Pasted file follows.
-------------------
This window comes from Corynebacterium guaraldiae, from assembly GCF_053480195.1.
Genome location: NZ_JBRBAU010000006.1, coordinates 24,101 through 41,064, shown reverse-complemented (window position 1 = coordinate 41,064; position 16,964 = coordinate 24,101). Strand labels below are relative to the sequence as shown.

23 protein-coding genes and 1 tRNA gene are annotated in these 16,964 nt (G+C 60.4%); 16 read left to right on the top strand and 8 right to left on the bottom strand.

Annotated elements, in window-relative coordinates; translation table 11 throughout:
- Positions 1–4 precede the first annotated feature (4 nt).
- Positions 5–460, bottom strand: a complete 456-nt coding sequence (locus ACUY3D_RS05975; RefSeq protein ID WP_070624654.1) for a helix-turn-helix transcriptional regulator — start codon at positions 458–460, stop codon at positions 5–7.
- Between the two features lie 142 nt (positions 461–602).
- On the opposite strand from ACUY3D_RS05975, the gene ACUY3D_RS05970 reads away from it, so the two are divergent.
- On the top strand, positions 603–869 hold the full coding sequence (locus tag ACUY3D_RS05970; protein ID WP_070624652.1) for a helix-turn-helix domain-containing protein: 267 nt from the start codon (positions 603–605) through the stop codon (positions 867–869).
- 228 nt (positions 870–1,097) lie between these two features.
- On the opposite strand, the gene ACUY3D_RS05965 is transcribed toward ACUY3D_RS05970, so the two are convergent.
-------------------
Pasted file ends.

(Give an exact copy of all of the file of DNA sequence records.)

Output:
This window comes from Corynebacterium guaraldiae, from assembly GCF_053480195.1.
Genome location: NZ_JBRBAU010000006.1, coordinates 24,101 through 41,064, shown reverse-complemented (window position 1 = coordinate 41,064; position 16,964 = coordinate 24,101). Strand labels below are relative to the sequence as shown.

23 protein-coding genes and 1 tRNA gene are annotated in these 16,964 nt (G+C 60.4%); 16 read left to right on the top strand and 8 right to left on the bottom strand.

Annotated elements, in window-relative coordinates; translation table 11 throughout:
- Positions 1–4 precede the first annotated feature (4 nt).
- Positions 5–460, bottom strand: a complete 456-nt coding sequence (locus ACUY3D_RS05975; RefSeq protein ID WP_070624654.1) for a helix-turn-helix transcriptional regulator — start codon at positions 458–460, stop codon at positions 5–7.
- Between the two features lie 142 nt (positions 461–602).
- On the opposite strand from ACUY3D_RS05975, the gene ACUY3D_RS05970 reads away from it, so the two are divergent.
- On the top strand, positions 603–869 hold the full coding sequence (locus tag ACUY3D_RS05970; protein ID WP_070624652.1) for a helix-turn-helix domain-containing protein: 267 nt from the start codon (positions 603–605) through the stop codon (positions 867–869).
- 228 nt (positions 870–1,097) lie between these two features.
- On the opposite strand, the gene ACUY3D_RS05965 is transcribed toward ACUY3D_RS05970, so the two are convergent.